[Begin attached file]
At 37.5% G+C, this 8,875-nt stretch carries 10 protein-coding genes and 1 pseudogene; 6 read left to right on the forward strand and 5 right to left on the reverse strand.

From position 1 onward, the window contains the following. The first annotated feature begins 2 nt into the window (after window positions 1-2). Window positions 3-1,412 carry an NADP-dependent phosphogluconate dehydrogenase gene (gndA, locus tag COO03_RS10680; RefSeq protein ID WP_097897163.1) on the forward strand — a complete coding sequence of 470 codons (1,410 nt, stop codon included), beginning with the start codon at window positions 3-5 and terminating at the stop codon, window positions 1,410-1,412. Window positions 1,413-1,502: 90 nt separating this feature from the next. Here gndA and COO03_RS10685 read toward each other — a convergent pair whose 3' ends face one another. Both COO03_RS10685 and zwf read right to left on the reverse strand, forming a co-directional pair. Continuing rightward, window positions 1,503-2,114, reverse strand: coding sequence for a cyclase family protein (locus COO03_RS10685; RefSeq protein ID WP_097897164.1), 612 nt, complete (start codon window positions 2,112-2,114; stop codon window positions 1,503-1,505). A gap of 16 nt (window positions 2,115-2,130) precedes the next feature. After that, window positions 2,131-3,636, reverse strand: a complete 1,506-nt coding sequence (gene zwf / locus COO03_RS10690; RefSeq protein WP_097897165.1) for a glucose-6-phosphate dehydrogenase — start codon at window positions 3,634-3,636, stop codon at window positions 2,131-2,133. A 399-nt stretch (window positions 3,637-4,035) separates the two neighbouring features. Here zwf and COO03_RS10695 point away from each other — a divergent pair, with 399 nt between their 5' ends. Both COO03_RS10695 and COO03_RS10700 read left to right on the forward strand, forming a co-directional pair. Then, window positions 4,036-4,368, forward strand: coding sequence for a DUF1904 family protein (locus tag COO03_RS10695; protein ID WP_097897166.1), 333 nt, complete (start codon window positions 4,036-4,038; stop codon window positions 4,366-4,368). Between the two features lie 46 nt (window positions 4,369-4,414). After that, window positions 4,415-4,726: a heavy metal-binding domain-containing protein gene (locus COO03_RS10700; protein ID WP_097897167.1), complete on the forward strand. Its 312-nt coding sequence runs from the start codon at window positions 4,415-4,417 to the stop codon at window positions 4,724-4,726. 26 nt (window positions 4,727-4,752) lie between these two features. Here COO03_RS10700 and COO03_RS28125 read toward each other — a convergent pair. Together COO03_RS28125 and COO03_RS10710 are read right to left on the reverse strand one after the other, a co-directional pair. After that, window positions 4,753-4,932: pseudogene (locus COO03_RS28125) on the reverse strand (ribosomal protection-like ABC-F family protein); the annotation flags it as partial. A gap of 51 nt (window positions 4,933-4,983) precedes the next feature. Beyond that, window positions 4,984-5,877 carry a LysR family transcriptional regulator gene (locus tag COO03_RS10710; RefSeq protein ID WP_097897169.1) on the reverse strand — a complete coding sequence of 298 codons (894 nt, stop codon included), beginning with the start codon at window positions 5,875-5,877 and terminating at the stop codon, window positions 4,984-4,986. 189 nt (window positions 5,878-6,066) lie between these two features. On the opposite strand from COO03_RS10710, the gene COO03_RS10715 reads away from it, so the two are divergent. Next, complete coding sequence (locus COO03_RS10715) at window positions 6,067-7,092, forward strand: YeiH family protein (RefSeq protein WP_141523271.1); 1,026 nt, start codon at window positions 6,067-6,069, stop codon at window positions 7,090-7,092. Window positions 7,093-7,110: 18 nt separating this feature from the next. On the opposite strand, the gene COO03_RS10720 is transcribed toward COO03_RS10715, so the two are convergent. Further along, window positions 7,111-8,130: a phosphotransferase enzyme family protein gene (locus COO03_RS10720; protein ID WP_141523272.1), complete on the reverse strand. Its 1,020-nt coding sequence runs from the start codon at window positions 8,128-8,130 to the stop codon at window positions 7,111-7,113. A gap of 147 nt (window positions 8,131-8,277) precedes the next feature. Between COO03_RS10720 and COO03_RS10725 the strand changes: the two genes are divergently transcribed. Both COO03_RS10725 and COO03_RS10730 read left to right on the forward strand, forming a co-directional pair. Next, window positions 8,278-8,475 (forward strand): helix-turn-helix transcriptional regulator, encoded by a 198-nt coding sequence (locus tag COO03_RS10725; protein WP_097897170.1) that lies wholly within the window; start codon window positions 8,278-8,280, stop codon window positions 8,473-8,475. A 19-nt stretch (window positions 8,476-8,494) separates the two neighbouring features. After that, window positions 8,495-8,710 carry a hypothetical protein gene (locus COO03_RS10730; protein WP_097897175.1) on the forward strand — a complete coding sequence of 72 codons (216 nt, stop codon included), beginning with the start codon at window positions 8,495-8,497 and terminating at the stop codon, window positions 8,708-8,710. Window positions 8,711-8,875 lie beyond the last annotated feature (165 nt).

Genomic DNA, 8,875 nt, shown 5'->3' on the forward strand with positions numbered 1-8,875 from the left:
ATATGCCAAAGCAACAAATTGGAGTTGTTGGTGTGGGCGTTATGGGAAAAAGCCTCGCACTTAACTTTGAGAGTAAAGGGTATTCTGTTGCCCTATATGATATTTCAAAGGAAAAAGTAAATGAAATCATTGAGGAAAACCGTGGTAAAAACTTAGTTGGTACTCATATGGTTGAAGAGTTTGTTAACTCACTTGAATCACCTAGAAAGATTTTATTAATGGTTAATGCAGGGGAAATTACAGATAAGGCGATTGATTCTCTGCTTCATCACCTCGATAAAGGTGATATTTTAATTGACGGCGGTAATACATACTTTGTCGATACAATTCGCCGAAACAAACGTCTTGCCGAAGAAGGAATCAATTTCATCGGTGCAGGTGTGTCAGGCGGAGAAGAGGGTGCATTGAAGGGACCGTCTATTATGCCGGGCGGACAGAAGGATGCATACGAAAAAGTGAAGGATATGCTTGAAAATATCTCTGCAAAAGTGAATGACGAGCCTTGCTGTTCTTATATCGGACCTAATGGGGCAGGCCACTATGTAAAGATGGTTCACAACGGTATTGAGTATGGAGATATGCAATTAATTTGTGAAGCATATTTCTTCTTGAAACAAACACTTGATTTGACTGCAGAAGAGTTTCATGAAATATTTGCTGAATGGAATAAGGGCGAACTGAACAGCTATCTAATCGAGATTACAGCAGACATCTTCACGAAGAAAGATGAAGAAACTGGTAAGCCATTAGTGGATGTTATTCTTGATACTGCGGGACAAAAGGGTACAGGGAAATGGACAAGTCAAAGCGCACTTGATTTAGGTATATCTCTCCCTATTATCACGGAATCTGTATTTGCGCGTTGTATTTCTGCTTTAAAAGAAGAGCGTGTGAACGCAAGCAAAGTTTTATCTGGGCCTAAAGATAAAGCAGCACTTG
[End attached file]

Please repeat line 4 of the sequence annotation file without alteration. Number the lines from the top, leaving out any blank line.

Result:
ATATGCCAAAGCAACAAATTGGAGTTGTTGGTGTGGGCGTTATGGGAAAAAGCCTCGCACTTAACTTTGAGAGTAAAGGGTATTCTGTTGCCCTATATGATATTTCAAAGGAAAAAGTAAATGAAATCATTGAGGAAAACCGTGGTAAAAACTTAGTTGGTACTCATATGGTTGAAGAGTTTGTTAACTCACTTGAATCACCTAGAAAGATTTTATTAATGGTTAATGCAGGGGAAATTACAGATAAGGCGATTGATTCTCTGCTTCATCACCTCGATAAAGGTGATATTTTAATTGACGGCGGTAATACATACTTTGTCGATACAATTCGCCGAAACAAACGTCTTGCCGAAGAAGGAATCAATTTCATCGGTGCAGGTGTGTCAGGCGGAGAAGAGGGTGCATTGAAGGGACCGTCTATTATGCCGGGCGGACAGAAGGATGCATACGAAAAAGTGAAGGATATGCTTGAAAATATCTCTGCAAAAGTGAATGACGAGCCTTGCTGTTCTTATATCGGACCTAATGGGGCAGGCCACTATGTAAAGATGGTTCACAACGGTATTGAGTATGGAGATATGCAATTAATTTGTGAAGCATATTTCTTCTTGAAACAAACACTTGATTTGACTGCAGAAGAGTTTCATGAAATATTTGCTGAATGGAATAAGGGCGAACTGAACAGCTATCTAATCGAGATTACAGCAGACATCTTCACGAAGAAAGATGAAGAAACTGGTAAGCCATTAGTGGATGTTATTCTTGATACTGCGGGACAAAAGGGTACAGGGAAATGGACAAGTCAAAGCGCACTTGATTTAGGTATATCTCTCCCTATTATCACGGAATCTGTATTTGCGCGTTGTATTTCTGCTTTAAAAGAAGAGCGTGTGAACGCAAGCAAAGTTTTATCTGGGCCTAAAGATAAAGCAGCACTTG